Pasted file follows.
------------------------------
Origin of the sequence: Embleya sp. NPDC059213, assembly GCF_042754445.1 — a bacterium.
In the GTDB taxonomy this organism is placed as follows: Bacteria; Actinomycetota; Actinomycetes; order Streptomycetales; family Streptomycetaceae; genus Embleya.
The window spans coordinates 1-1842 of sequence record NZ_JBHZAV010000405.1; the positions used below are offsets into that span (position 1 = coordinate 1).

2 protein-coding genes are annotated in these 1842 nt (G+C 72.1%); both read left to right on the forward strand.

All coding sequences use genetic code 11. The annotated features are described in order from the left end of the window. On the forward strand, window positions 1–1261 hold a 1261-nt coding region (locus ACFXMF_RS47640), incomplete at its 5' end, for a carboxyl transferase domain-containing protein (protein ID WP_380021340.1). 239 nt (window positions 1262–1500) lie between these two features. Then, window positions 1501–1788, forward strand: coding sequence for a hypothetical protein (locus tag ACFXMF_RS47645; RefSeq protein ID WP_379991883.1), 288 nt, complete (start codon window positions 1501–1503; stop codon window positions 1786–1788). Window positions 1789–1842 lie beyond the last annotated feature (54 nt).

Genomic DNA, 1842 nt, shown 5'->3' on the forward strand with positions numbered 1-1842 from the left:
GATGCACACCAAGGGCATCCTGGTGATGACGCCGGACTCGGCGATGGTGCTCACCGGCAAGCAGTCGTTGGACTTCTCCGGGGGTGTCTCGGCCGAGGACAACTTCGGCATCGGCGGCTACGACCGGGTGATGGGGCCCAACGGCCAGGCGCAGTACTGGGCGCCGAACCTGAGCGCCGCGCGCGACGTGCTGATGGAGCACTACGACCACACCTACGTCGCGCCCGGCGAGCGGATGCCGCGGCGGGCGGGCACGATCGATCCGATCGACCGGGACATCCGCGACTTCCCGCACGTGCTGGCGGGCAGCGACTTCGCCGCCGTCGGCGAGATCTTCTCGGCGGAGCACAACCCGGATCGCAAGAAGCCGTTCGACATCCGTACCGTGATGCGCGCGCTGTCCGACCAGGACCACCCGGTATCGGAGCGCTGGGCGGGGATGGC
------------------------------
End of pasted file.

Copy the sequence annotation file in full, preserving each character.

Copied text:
Origin of the sequence: Embleya sp. NPDC059213, assembly GCF_042754445.1 — a bacterium.
In the GTDB taxonomy this organism is placed as follows: Bacteria; Actinomycetota; Actinomycetes; order Streptomycetales; family Streptomycetaceae; genus Embleya.
The window spans coordinates 1-1842 of sequence record NZ_JBHZAV010000405.1; the positions used below are offsets into that span (position 1 = coordinate 1).

2 protein-coding genes are annotated in these 1842 nt (G+C 72.1%); both read left to right on the forward strand.

All coding sequences use genetic code 11. The annotated features are described in order from the left end of the window. On the forward strand, window positions 1–1261 hold a 1261-nt coding region (locus ACFXMF_RS47640), incomplete at its 5' end, for a carboxyl transferase domain-containing protein (protein ID WP_380021340.1). 239 nt (window positions 1262–1500) lie between these two features. Then, window positions 1501–1788, forward strand: coding sequence for a hypothetical protein (locus tag ACFXMF_RS47645; RefSeq protein ID WP_379991883.1), 288 nt, complete (start codon window positions 1501–1503; stop codon window positions 1786–1788). Window positions 1789–1842 lie beyond the last annotated feature (54 nt).

Genomic DNA, 1842 nt, shown 5'->3' on the forward strand with positions numbered 1-1842 from the left:
GATGCACACCAAGGGCATCCTGGTGATGACGCCGGACTCGGCGATGGTGCTCACCGGCAAGCAGTCGTTGGACTTCTCCGGGGGTGTCTCGGCCGAGGACAACTTCGGCATCGGCGGCTACGACCGGGTGATGGGGCCCAACGGCCAGGCGCAGTACTGGGCGCCGAACCTGAGCGCCGCGCGCGACGTGCTGATGGAGCACTACGACCACACCTACGTCGCGCCCGGCGAGCGGATGCCGCGGCGGGCGGGCACGATCGATCCGATCGACCGGGACATCCGCGACTTCCCGCACGTGCTGGCGGGCAGCGACTTCGCCGCCGTCGGCGAGATCTTCTCGGCGGAGCACAACCCGGATCGCAAGAAGCCGTTCGACATCCGTACCGTGATGCGCGCGCTGTCCGACCAGGACCACCCGGTATCGGAGCGCTGGGCGGGGATGGC